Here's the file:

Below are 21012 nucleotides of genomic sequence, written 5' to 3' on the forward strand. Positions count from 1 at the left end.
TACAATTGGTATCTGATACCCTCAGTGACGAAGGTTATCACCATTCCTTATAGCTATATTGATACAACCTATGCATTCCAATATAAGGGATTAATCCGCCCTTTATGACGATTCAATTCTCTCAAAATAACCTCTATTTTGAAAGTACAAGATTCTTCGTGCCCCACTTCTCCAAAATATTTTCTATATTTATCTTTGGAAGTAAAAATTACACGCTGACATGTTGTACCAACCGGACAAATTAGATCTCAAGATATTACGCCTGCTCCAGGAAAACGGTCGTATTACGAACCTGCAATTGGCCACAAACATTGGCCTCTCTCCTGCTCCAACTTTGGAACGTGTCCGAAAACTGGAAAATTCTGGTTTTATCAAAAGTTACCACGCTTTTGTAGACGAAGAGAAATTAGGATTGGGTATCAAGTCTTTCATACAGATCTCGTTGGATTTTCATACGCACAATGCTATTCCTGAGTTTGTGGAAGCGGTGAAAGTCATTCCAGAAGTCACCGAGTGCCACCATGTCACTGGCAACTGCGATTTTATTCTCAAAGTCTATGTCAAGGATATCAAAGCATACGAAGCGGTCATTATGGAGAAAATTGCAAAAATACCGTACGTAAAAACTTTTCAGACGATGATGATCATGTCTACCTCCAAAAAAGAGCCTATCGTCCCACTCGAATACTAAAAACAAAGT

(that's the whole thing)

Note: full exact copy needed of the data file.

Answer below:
Below are 21012 nucleotides of genomic sequence, written 5' to 3' on the forward strand. Positions count from 1 at the left end.
TACAATTGGTATCTGATACCCTCAGTGACGAAGGTTATCACCATTCCTTATAGCTATATTGATACAACCTATGCATTCCAATATAAGGGATTAATCCGCCCTTTATGACGATTCAATTCTCTCAAAATAACCTCTATTTTGAAAGTACAAGATTCTTCGTGCCCCACTTCTCCAAAATATTTTCTATATTTATCTTTGGAAGTAAAAATTACACGCTGACATGTTGTACCAACCGGACAAATTAGATCTCAAGATATTACGCCTGCTCCAGGAAAACGGTCGTATTACGAACCTGCAATTGGCCACAAACATTGGCCTCTCTCCTGCTCCAACTTTGGAACGTGTCCGAAAACTGGAAAATTCTGGTTTTATCAAAAGTTACCACGCTTTTGTAGACGAAGAGAAATTAGGATTGGGTATCAAGTCTTTCATACAGATCTCGTTGGATTTTCATACGCACAATGCTATTCCTGAGTTTGTGGAAGCGGTGAAAGTCATTCCAGAAGTCACCGAGTGCCACCATGTCACTGGCAACTGCGATTTTATTCTCAAAGTCTATGTCAAGGATATCAAAGCATACGAAGCGGTCATTATGGAGAAAATTGCAAAAATACCGTACGTAAAAACTTTTCAGACGATGATGATCATGTCTACCTCCAAAAAAGAGCCTATCGTCCCACTCGAATACTAAAAACAAAGT